That's an interesting analysis. So, are you suggesting that a curved ridgeline (catenary or otherwise) is only warranted with a stretchy fabric? (I don't know…haven't thought about it much yet.)
Your square panel idea is also intriguing. But, I can imagine two flies in the square ointment:
1) The approximate panel shape of the tarp is determined by its function — in an A-frame configuration, it needs to be approximately rectangular or be very wide…and heavy.
2) An A-frame tarp can be secured at multiple points along the two edges closest to the ground (and my "ideal" tarp described above is uniformly secured along this entire edge). I wonder how this affects the optimal shape for uniform tension distribution.
I think we all agree that these issues are moot in the real world, but it's still a fun mental exercise. :)Oct 18, 2009 at 10:37 pm #1537618
> I think that in the above scenario, a square panel would theoretically be the optimal shape.
> No curves are necessary because the theoretical fabric doesn’t stretch.
Hum … very theoretical. But even with Cuban fibre fabric there are other considerations. With a straight ridge line there is a very uneven distribution of tension in the fabric when the support is concentrated at just two points. At the middle of the ridge line the stress reaches a low. Assuming for the purpose of the exercise that the fabric is non-stretch, there remains the movement of the fabric due to stretch in the guy ropes. As soon as you permit any movement it is possible to create areas of zero stress in the fabric – and flutter can occur. Once you have flutter, you can have problems.
If you assume a uniform holding right along the edge of the tarp, then … hum … I suspect that the two cases are equivalent. However, an unlikely scenario :-)
CheersMar 2, 2014 at 6:59 pm #2078829
Nick SmolinskeBPL Member
@smoLocale: Rogue Panda Designs
So I've got a lot of cat curves planned in my immediate future, and I wanted an easy way to mark points using a framing square (my preferred measuring tool for a lot of fabric measurements). My framing square has inches and 8ths on it, so I decided to modify the spreadsheet to produce answers in feet, inches and 8ths of an inch. Not only that, but the spreadsheet spaces the points as far apart as you want, so you can have them every 6 inches, 12 inches, whatever you want. No weird fractions of a foot to try to measure.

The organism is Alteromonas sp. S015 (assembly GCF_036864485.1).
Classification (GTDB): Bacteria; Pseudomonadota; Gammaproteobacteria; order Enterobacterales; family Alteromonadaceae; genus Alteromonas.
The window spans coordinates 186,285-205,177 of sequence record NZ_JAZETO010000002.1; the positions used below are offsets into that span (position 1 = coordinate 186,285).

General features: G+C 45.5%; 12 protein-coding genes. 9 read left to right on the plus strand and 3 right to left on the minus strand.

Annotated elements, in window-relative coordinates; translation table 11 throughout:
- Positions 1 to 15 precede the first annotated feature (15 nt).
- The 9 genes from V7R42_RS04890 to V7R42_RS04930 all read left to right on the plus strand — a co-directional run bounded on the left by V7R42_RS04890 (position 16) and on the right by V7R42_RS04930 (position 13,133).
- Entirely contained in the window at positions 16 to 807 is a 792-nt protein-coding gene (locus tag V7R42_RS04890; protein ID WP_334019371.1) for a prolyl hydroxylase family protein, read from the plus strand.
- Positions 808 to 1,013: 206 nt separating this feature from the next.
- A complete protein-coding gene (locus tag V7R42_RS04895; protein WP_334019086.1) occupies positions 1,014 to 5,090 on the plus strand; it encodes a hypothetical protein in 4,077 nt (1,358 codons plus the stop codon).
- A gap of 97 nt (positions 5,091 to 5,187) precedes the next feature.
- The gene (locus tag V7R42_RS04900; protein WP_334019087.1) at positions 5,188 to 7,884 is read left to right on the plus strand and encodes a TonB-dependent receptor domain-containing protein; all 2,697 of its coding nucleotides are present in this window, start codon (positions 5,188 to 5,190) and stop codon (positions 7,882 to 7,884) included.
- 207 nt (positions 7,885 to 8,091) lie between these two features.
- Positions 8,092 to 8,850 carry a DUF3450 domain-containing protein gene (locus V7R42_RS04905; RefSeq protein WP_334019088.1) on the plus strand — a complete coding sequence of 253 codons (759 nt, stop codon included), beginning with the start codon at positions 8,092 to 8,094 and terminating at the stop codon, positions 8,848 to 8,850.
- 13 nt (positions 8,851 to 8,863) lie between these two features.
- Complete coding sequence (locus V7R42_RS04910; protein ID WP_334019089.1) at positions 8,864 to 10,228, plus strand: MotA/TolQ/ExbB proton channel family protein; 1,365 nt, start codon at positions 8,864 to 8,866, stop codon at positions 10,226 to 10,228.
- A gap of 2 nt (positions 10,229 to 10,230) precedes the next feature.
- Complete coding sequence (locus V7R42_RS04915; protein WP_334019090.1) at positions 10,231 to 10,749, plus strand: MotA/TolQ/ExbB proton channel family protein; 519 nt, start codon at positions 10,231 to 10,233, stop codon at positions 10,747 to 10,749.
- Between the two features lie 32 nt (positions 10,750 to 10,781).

I uploaded it to google drive, here:
Instructions are included in the file, but basically there are some new columns (G and H), which give output in feet, inches and 8ths of an inch. And there's a new variable where you can change the spacing between points (c).
Enjoy!Mar 2, 2014 at 9:44 pm #2078876
> answers in feet, inches and 8ths of an inch.
Sometimes, I pity America.
But then I realise it is all self-inflicted.
CheersMar 2, 2014 at 10:26 pm #2078883
Nick SmolinskeBPL Member
@smoLocale: Rogue Panda Designs
Oh, yes. There was a moment halfway through, when I thought about how easy it would all be if everything was in metric. I'm a math teacher and I *just* taught these conversions a couple of weeks ago. I'm fully aware of how stupid it is. But I'm not about to carve metric into my framing square, or carve new guides onto my sewing machine, or anything like that. Between a rock and a hard place.
That said, I do live in the only state with a highway measured in kilometers. I guess that's something!